A temporary/fixed-term employment contract may limit the amount of compensation received in a termination without cause. These situations are fact-sensitive and must be assessed on a case-by-case basis.

Reasonable notice/termination pay and severance are different. An employee is entitled to severance when:
They have been terminated without cause after five or more years of service with a company; and
(i) The employer has a payroll of $2.5 million per year; or
(ii) 50 employees have lost their jobs over a six-month period.

If an employee has been temporarily laid off and are entitled to receive employment insurance, the employee will still be able to go back to work afterwards. Receipt of employment insurance will not influence the employee’s ability to return to work once the temporary layoff has ended.

Not necessarily. A temporary layoff does not, in and of itself, carry with it an entitlement to any benefits.

If an employee has been terminated with just cause, they will not be entitled to reasonable notice or pay in lieu of notice.
If an employee has been terminated without cause, they may be entitled to reasonable notice or pay in lieu of notice.
If the termination is for just cause, the employee may want to seek legal advice.

If an employer has legally placed an employee on a temporary layoff, the employee will not be entitled to reasonable notice. If you have questions about the legality of your layoff, you may want to seek legal advice.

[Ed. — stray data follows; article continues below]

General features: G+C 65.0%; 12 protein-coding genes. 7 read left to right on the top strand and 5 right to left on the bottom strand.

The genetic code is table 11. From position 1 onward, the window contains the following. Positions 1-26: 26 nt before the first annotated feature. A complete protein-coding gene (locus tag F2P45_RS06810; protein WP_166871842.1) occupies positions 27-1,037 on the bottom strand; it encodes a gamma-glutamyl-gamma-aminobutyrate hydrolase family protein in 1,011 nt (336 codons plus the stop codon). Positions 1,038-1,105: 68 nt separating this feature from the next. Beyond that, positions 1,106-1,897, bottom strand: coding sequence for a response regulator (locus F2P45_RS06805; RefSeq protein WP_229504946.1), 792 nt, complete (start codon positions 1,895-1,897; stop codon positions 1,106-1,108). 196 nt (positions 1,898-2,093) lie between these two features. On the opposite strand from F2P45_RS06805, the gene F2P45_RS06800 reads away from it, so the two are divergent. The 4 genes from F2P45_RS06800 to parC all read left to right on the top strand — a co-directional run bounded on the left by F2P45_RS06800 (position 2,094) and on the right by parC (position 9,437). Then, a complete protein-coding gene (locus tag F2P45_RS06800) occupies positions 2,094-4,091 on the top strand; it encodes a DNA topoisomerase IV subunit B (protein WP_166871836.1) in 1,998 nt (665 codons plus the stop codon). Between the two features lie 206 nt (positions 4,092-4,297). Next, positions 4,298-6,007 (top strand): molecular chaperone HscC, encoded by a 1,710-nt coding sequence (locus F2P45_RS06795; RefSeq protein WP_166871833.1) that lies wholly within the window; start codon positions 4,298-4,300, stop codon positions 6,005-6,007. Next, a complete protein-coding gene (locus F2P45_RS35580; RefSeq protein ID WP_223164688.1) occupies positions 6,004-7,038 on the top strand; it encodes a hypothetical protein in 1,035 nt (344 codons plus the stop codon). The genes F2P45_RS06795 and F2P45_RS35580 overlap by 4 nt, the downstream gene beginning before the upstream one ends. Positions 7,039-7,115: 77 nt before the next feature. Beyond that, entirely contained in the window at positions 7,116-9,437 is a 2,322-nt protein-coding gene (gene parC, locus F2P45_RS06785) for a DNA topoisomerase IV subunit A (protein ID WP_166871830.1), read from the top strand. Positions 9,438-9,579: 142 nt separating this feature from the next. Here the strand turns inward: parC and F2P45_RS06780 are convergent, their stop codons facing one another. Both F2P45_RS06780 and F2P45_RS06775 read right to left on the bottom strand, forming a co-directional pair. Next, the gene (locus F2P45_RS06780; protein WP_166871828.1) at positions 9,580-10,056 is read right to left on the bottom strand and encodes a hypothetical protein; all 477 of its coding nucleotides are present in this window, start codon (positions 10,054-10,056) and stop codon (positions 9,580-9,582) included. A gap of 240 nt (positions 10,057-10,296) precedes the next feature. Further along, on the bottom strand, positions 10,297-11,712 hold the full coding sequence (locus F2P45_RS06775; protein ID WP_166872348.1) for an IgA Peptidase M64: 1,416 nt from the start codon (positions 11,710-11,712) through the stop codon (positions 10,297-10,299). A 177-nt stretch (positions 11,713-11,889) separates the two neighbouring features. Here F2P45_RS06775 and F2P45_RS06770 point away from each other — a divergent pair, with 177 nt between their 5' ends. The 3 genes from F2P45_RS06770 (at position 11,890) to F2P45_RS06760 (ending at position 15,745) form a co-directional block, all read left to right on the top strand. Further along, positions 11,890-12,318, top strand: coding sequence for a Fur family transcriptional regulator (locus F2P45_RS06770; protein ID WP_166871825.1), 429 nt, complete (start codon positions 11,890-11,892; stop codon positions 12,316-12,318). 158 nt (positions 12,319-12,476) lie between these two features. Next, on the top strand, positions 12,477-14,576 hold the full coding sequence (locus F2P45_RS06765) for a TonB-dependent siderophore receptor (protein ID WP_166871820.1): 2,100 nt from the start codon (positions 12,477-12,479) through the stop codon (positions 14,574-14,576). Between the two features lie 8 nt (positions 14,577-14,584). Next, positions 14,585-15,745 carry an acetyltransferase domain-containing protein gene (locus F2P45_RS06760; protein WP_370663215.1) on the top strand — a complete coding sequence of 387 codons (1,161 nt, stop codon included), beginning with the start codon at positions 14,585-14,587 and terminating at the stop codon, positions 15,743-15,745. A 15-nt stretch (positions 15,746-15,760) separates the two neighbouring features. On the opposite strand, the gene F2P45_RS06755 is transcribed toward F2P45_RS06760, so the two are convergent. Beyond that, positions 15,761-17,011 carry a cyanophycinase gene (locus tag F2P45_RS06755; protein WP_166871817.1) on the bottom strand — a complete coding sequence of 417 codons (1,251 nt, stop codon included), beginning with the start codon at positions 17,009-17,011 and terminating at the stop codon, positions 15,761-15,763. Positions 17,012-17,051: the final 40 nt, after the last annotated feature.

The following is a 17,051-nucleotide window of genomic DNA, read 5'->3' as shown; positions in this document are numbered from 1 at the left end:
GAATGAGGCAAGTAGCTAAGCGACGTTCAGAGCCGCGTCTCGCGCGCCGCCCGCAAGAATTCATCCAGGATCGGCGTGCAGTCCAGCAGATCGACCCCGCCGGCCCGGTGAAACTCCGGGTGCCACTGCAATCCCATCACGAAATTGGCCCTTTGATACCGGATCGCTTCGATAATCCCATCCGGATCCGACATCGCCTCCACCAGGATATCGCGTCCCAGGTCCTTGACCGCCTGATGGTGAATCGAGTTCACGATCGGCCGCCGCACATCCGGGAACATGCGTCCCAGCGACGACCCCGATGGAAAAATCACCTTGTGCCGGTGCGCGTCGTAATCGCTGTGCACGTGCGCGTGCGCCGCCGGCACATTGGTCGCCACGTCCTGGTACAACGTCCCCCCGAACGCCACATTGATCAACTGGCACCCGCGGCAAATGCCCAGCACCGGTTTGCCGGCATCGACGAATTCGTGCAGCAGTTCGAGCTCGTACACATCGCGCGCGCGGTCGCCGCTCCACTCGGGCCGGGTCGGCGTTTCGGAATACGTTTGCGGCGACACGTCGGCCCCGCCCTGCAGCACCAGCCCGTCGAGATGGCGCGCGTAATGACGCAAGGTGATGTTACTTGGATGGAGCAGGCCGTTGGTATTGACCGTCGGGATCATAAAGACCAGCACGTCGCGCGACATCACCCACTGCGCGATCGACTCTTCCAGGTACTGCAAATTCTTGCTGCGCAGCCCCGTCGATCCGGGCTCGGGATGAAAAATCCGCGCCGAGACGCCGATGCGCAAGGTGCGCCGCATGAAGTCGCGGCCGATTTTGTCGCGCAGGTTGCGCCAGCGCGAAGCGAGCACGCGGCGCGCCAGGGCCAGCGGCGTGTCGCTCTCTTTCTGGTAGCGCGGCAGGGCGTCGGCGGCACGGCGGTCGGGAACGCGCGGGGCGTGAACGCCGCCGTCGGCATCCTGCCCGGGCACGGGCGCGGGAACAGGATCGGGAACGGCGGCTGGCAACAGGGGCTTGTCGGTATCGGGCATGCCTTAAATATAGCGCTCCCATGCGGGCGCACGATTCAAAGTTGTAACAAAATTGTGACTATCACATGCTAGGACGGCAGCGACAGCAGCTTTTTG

If the layoff was legal, employment insurance may be an option for the duration of the layoff.
If your layoff was illegal, it may amount to constructive dismissal, and the employee could be entitled to reasonable notice or pay in lieu of notice.

A layoff is a temporary stoppage of the employment relationship. This typically takes place in seasonal employment relationships, or where there is a shortage of work. In a layoff, the employee has an expectation of being called back to work in the future.
A termination represents the end of an employment relationship. Terminations can be for cause or without cause. When an employee is terminated without cause, they are entitled to reasonable notice of termination or payment in lieu of notice.

The result provided by the Calculator is a prediction, and does not reflect how much each case may actually be worth. The Calculator operates within a predictive range and is not a substitute for legal advice.

The Lab provides all of its resources and tools for free. The Lab will never ask for payment or personal payment information. Should you receive any prompts, please report them to us at conflict.analytics@gmail.com

The timing of your claim depends on a number of factors. It is important to seek legal advice to determine the best time to file a claim.

The Lab will never contact you and request personal information. Please report this to us at conflict.analytics@gmail.com

Yes. The Lab does not store or reproduce any personal information. Furthermore, data will only be released to legal counsel should you choose to contact a lawyer.

Steps to be put in touch with legal representation, will be available to you once the calculator has processed your information.

A free initial consultation is provided if you choose to speak with a dispute resolution professional. There is no obligation for you to speak with a dispute resolution professional or move your case forward if you do not want to.

After using our tools, we suggest finding legal representation to better represent your interests and position. A lawyer will be best suited to interpret the results of the tools and use its findings to support your legal position.

No. MyOpenCourt does not provide legal advice or legal services. The information provided is intended to educate you about your odds of winning a case, and should not be taken as legal advice.
You may choose to follow the prompts provided on the website to get in touch with appropriate legal representation.

The calculator can predict results with a general accuracy of 83 to 89%

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